World Library  
Flag as Inappropriate
Email this Article

Engineering officer (ship)

Article Id: WHEBN0005765507
Reproduction Date:

Title: Engineering officer (ship)  
Author: World Heritage Encyclopedia
Language: English
Subject: Second assistant engineer, Third assistant engineer, Merchant marine, Maritime safety, First assistant engineer
Collection: Marine Occupations, Maritime Safety, Merchant Marine
Publisher: World Heritage Encyclopedia

Engineering officer (ship)

The engine control room on the Argonaute. The Argonaute is a French supply vessel, mainly used for anti-pollution missions along with the tugboat Abeille Bourbon. It has been built in 2003 in Norway, is based in Brest, belongs to SURF and is used by the French Navy.

Ship (or marine) Engineering Officers or, simply, Ship Engineers are responsible for operating the propulsion plants and support systems on board crew, passengers and cargo seafaring vessels[1] or other watercraft. Alternative terms commonly employed to collectively refer to the profession are seagoing or seafaring engineer officers. In the United States they are usually trained via cadet ships sponsored by a variety of maritime organizations. Engineering Officer Cadets of most countries are sponsored during training by a shipping company, serving their time on board ships owned by that company. Many go on to work as Engineering Officers with their sponsoring company once training is complete.

Ship engineers are responsible for propulsion and other ship systems such as: electrical power generation plant; lighting; fuel oil; lubrication; water distillation and separation; air conditioning; refrigeration; and water systems on board the vessel. They require knowledge and hands-on experience with electric power, electronics, pneumatics, hydraulics, chemistry, steam generation, gas turbines and even nuclear technology on certain military and civilian vessels.[2]

Ship Engineering Officers Ranks (typical for a British Merchant Vessel – US equivalents in italics):

  • Chief Engineer: In charge of the engine department. Reports only to the Master.The Chief Engineer's training, responsibility and rank are all superior to those required for a Chief Officer.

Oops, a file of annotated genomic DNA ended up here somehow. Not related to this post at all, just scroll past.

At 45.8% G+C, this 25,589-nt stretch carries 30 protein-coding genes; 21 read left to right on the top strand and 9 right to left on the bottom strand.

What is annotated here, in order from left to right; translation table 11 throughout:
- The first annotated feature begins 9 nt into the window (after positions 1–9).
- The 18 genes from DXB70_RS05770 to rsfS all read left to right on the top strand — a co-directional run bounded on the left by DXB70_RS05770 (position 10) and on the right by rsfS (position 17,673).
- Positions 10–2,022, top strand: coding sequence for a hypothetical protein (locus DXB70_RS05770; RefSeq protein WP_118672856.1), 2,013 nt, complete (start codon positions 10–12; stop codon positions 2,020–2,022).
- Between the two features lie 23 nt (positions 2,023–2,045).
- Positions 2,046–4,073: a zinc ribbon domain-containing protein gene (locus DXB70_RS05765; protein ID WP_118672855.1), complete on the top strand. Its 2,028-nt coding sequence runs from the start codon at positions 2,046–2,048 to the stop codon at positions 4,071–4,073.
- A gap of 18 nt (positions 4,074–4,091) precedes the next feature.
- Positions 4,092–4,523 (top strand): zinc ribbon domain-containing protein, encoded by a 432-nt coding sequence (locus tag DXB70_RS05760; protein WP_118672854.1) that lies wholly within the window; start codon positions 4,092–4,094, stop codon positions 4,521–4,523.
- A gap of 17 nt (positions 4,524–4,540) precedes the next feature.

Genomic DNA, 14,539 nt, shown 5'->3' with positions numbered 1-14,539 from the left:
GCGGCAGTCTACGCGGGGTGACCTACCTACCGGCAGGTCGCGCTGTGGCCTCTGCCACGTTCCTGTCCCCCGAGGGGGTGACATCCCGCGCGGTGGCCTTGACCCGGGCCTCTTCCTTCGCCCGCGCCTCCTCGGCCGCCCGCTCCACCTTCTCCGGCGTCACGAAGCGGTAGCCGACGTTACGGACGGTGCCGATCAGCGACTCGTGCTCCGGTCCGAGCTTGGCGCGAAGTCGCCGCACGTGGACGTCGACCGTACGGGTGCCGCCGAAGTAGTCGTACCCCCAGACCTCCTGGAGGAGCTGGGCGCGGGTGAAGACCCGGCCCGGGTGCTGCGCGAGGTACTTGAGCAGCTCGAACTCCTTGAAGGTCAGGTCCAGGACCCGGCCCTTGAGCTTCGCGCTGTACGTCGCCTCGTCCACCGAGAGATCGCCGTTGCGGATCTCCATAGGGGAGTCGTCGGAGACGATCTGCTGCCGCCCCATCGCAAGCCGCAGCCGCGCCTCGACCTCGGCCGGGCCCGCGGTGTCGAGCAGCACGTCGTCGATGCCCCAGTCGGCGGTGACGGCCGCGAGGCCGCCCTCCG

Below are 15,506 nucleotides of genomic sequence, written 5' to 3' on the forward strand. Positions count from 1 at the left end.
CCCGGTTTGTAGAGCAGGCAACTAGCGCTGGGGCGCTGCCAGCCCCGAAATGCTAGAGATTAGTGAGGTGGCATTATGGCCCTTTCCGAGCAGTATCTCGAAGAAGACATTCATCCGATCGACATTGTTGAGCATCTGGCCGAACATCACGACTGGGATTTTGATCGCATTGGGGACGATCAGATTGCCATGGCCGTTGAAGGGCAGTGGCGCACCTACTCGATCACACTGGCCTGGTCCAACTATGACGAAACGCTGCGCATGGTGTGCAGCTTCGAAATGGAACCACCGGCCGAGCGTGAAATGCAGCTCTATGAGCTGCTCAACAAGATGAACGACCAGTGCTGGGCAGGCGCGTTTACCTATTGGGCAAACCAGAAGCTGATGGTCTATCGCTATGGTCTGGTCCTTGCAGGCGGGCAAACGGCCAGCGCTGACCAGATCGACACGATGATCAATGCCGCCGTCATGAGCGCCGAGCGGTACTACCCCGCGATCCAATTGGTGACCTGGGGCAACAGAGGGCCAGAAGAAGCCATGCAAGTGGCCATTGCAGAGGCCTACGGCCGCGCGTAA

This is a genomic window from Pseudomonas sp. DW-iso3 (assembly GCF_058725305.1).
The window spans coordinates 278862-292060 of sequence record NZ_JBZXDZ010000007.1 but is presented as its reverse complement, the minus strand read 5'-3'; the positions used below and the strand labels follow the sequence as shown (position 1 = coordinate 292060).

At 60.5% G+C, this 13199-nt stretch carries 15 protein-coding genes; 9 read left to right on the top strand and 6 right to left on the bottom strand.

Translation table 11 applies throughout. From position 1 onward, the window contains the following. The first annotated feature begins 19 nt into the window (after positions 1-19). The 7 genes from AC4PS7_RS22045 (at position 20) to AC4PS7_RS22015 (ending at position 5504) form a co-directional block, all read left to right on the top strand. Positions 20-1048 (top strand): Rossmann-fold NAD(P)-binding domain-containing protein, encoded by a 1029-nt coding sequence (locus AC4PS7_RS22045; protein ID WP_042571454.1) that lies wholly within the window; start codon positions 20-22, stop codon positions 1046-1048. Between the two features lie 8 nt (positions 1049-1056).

• Second Engineer 1st Assistant Engineer: In charge of the day-to-day running of the engine department. Often in charge of main engine maintenance. Takes the 4–8 watch. He is the equivalent of the Chief Officer.
  • Third Engineer 2nd Assistant Engineer: Usually in charge of boilers and auxiliary engines. Takes the 12–4 watch.
  • Fourth Engineer 3rd Assistant Engineer: Usually in charge of air compressors, purifiers and other auxiliary machinery. Takes the 8–12 watch.
  • Electro-technical Officer (ETO): Officer who is responsible for the maintenance of electrical and electronic equipment.
  • Electrical Officer: Officer who is responsible for the maintenance of electrical equipment, but not electronic equipment such as radars, VHF etc.
  • Junior Engineer: No official responsibilities - this rank is reserved for those who are qualified as Fourth Engineers but lack the experience necessary to take a watch.
  • Cadet: A trainee officer. Understudies the other engine department personnel.

United States Navy ships have a varying number of engineering officers, depending upon the size of the crew, occupying positions named for subsidiary responsibilities of the Engineering Officer. The two highest ranking subordinates are usually the Main Propulsion Assistant (MPA), responsible for operation and maintenance of propulsion machinery, and the Damage Control Assistant (DCA), responsible for prevention and control of damage. Anticipation of battle damage increases the significance of responsibilities of the latter position on warships. A DCA often stands routine deck or engineering watches, but spends his off-watch time overseeing maintenance of watertight integrity and firefighting equipment. A DCA's battle station normally includes responsibility for controlling the ship's stability, list and trim by flooding and dewatering undamaged compartments as necessary to prevent capsizing. Additional engineering officers may include an Electrical Officer, responsible for the ship's electrical generating and distribution system as described above, and an Auxiliaries (or A Division) Officer, responsible for pumps, ventilation blowers, refrigeration compressors, and windlass machinery as described above for the Fourth Engineer.[3]